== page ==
1941 – M&M’s. These little candies have a colorful origin story. During the Spanish Civil war, Forest Mars, Sr., son of the inventor of the Milky Way, witnessed soldiers eating small chocolate beads covered in hard sugar shells and was inspired. Chocolate sales typically dropped during the summer when temperatures rose, and Mars was excited at the idea of inventing a product that wouldn’t melt. He and Bruce Murrie, son of Hershey executive William Murrie, joined together to create the original M&M’s (Mars + Murrie = M&M). In 1941, Mars received a patent for his product and began mass-producing the little chocolate in Newark, NJ. They were originally sold in tubes, shelled in brown, red, orange, yellow, green, and violet coatings, and only available to soldiers in the war. The candies were first stamped with a black “M” in 1950, which later changed in 1954 to the iconic white “M” we know today.
1945 – DOTS Gumdrops. Boasting to be “America’s favorite, #1-selling gumdrop brand” since its introduction in 1945, these chewy little guys have been beloved for over six decades. Tootsie makes over 4 billion DOTS each year and they still come in the same original flavors today as they did in the 1940s: cherry, strawberry, lemon, lime, and orange.
1947 – Bazooka Bubble Gum. Just looking at that picture brings the classic pink bubblegum taste to my mouth and has me humming, “Bazooka-zooka bubblegum…” Developed at the end of World War II in Brooklyn, New York, Bazooka Bubble Gum, with its Bazooka Joe comics inside, has been a classic chewing gum for decades.
1948 – Almond Joy. While its partner candy bar Mounds has been around for almost a century, Almond Joy didn’t join the game until a little later. While Mounds were already becoming a classic among Americans, the demand for milk chocolate was increasing steadily, leading to the development of the Almond Joy candy bar.
1949 – Junior Mints. With a creamy mint filling covered in a chocolate shell, Junior Mints were named after a popular Broadway show, Junior Miss, that was on stages in the 1940s. Today, over 15 million Junior Mints are produced each day in Cambridge, MA.
1949 – Smarties. Edward “Eddie” Dee, an English immigrant, moved to New Jersey in 1949 and founded Ce De Candy, Inc. From there, he began to create the candy wafer rolls we all know and love today. Today, Smarties are made 24 hours a day in factories in both Union, NJ and Newmarket, Ontario.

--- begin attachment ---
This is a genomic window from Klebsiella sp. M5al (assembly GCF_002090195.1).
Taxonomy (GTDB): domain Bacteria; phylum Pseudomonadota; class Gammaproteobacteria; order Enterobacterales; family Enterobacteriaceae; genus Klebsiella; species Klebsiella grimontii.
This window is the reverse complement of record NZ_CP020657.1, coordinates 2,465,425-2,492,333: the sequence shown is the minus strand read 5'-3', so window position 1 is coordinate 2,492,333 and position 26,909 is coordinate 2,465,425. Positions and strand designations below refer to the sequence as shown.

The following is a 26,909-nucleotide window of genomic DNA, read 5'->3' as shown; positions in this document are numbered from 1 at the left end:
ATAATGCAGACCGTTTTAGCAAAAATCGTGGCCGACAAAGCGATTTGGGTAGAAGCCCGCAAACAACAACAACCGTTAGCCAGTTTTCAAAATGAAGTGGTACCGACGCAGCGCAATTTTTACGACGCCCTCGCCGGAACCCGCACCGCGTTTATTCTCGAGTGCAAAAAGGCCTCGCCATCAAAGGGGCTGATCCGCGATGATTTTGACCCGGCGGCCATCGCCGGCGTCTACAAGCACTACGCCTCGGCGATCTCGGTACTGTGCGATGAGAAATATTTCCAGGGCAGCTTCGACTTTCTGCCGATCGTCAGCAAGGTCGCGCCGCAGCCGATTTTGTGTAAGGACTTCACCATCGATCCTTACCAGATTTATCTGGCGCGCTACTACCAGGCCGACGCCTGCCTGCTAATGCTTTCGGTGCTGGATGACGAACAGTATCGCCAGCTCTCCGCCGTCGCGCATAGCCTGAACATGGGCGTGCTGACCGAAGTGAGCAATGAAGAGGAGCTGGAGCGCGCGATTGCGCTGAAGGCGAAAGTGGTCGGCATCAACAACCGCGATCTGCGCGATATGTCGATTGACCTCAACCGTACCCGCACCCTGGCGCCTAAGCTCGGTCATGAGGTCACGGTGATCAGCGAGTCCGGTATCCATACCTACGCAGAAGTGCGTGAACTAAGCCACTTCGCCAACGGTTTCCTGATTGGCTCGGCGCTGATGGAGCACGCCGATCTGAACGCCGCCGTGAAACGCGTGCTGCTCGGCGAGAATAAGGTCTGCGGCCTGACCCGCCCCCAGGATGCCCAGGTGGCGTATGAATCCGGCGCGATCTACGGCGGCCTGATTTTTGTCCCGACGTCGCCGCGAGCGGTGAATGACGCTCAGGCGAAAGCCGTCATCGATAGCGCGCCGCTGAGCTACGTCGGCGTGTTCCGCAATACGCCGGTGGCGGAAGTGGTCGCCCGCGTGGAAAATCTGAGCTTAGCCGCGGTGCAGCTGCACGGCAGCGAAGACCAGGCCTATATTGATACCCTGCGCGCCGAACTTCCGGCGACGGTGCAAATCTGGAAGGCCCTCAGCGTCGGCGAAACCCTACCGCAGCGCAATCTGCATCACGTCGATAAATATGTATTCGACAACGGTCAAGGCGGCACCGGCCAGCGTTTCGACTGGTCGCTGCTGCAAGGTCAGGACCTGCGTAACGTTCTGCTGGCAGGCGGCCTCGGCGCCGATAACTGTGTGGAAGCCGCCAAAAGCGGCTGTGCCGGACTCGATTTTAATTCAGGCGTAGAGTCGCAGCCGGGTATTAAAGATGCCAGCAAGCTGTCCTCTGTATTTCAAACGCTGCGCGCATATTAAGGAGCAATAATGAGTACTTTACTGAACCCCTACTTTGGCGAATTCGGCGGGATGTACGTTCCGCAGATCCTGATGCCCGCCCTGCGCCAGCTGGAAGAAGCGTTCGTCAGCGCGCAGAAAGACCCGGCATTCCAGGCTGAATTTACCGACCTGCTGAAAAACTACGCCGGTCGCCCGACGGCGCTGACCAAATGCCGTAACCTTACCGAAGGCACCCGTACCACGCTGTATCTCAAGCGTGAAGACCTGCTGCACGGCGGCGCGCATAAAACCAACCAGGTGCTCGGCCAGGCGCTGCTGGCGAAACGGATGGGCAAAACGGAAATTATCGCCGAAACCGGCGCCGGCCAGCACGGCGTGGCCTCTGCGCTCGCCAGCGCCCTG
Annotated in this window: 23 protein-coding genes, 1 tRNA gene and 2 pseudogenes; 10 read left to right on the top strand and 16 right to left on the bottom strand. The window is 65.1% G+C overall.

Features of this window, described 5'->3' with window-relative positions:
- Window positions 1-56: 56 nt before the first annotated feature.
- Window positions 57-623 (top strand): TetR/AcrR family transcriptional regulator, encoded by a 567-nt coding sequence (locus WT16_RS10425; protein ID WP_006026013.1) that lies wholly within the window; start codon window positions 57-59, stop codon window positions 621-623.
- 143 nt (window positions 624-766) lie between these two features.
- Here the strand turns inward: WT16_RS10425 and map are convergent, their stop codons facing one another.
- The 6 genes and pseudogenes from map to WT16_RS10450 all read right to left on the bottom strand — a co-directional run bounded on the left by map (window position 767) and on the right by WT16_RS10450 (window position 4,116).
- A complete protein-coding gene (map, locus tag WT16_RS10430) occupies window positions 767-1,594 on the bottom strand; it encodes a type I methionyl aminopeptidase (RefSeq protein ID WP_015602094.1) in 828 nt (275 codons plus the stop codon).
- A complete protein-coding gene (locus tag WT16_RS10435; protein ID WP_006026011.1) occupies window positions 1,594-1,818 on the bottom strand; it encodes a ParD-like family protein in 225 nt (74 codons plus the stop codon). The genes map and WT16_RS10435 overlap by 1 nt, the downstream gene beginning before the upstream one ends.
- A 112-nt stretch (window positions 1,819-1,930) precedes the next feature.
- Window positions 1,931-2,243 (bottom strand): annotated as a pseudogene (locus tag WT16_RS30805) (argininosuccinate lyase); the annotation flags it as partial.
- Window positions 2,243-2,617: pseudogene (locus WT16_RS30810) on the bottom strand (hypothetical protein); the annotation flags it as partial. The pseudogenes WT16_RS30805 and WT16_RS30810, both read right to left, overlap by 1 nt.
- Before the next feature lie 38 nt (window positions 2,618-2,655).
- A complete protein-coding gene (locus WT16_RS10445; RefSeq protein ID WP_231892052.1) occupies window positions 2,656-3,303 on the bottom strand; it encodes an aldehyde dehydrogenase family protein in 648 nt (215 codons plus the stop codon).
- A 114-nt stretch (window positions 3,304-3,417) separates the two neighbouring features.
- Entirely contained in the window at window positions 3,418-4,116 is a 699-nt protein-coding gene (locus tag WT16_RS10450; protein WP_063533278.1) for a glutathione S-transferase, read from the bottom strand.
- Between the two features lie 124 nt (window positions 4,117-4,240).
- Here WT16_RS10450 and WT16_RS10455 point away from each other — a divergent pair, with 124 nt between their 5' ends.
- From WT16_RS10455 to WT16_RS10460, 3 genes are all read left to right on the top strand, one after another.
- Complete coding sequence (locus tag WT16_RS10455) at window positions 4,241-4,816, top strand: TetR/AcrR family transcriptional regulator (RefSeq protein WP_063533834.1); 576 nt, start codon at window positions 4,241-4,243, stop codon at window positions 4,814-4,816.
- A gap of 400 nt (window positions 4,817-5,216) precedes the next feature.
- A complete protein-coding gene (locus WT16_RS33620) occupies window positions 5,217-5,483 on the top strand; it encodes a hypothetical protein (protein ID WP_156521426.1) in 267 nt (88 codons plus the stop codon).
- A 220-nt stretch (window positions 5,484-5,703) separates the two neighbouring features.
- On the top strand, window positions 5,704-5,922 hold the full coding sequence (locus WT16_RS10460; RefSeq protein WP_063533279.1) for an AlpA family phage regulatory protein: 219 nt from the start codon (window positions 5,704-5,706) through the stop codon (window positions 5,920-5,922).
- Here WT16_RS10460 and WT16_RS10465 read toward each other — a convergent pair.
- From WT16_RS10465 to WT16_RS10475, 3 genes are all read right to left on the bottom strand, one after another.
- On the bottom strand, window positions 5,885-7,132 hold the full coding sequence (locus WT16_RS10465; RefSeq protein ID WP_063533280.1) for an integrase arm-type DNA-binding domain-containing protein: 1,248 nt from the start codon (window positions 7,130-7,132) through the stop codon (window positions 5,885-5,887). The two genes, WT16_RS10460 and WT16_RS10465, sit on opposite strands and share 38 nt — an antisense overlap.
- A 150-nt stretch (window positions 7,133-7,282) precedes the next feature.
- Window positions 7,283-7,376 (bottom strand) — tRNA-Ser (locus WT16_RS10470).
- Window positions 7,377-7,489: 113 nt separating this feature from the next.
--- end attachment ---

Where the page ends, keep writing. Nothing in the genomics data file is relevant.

1952 – Pixy Stix. In the 1930s, a fruit drink called “Frutola,” made of a Kool-Aid-esque powder that was mixed into water, was all the rage for kids. Eventually, it evolved into “Fruzola,” powdered sugar that came packaged ready with a spoon, erasing water from the equations. Naturally, kids loved this idea; they were allowed to eat straight-up sugar. The name “Pixy Stix” was first used in 1952, when the sugar from the Fruzola packets was packaged into straw-shaped containers. Today, Pixy Stix come in five sweet flavors (Grape, Maui Punch, Orange, Red, and Strawberry) and are still providing nightmares to parents everywhere.
1953 – Peeps. Manufactured by Just Born, everyone’s favorite marshmallow chicks were created by hand until Bob Born joined the company in 1946. Since then, Peeps have been produced in Bethlehem, PA, using a machine, popping out a package of the cute little guys in only six minutes.
1958 – Candy Necklaces. These strings of candy wafers were first introduced in 1958 and have been a classic at birthday parties and candy stores ever since.
1960 – Lemonheads. Using the same formula that produces Red Hots, these sweet and sour candies were first produced by the Ferrara Pan Company in 1960. The process is called “cold-panning,” in which candy pieces are tossed into revolving pans as color and flavor are added.
1960 – Starburst. These fruity, chewy candies were first launched in the U.K. in 1960, making their way over the Atlantic in 1967. The original flavors were strawberry, lemon, orange, and lime.
1962 – Now and Later. When these taffies were created in 1962, they were given their name based on the idea that you could enjoy some now and save some for later, but we think anyone who has ever opened a pack of these devoured them all right away.
1963 – SweeTARTS. These sugary, sour candies have been a favorite for candy-lovers for over four decades.
Stay tuned for more birth year candies.
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Excerpted and adapted from Shana Lynch in Redbook Magazine.